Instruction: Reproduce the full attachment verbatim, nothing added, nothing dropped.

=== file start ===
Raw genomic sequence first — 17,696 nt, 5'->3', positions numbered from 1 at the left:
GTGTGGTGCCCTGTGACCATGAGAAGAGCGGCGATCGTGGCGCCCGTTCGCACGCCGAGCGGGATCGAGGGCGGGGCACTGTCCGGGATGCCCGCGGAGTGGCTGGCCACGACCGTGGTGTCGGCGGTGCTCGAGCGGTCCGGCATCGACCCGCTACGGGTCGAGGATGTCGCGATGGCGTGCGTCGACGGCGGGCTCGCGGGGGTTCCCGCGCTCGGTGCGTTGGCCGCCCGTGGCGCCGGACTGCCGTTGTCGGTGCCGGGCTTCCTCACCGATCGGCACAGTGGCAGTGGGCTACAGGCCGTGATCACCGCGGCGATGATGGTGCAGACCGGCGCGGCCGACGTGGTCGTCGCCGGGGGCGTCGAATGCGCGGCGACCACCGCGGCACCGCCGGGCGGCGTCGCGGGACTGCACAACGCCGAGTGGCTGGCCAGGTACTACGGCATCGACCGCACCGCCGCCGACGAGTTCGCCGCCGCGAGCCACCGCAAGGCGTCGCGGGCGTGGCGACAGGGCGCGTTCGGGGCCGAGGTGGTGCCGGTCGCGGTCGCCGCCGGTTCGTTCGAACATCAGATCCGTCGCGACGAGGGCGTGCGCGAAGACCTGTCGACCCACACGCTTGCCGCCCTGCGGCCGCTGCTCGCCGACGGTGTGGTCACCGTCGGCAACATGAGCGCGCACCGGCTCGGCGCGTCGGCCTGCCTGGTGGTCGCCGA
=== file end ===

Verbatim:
Raw genomic sequence first — 17,696 nt, 5'->3', positions numbered from 1 at the left:
GTGTGGTGCCCTGTGACCATGAGAAGAGCGGCGATCGTGGCGCCCGTTCGCACGCCGAGCGGGATCGAGGGCGGGGCACTGTCCGGGATGCCCGCGGAGTGGCTGGCCACGACCGTGGTGTCGGCGGTGCTCGAGCGGTCCGGCATCGACCCGCTACGGGTCGAGGATGTCGCGATGGCGTGCGTCGACGGCGGGCTCGCGGGGGTTCCCGCGCTCGGTGCGTTGGCCGCCCGTGGCGCCGGACTGCCGTTGTCGGTGCCGGGCTTCCTCACCGATCGGCACAGTGGCAGTGGGCTACAGGCCGTGATCACCGCGGCGATGATGGTGCAGACCGGCGCGGCCGACGTGGTCGTCGCCGGGGGCGTCGAATGCGCGGCGACCACCGCGGCACCGCCGGGCGGCGTCGCGGGACTGCACAACGCCGAGTGGCTGGCCAGGTACTACGGCATCGACCGCACCGCCGCCGACGAGTTCGCCGCCGCGAGCCACCGCAAGGCGTCGCGGGCGTGGCGACAGGGCGCGTTCGGGGCCGAGGTGGTGCCGGTCGCGGTCGCCGCCGGTTCGTTCGAACATCAGATCCGTCGCGACGAGGGCGTGCGCGAAGACCTGTCGACCCACACGCTTGCCGCCCTGCGGCCGCTGCTCGCCGACGGTGTGGTCACCGTCGGCAACATGAGCGCGCACCGGCTCGGCGCGTCGGCCTGCCTGGTGGTCGCCGA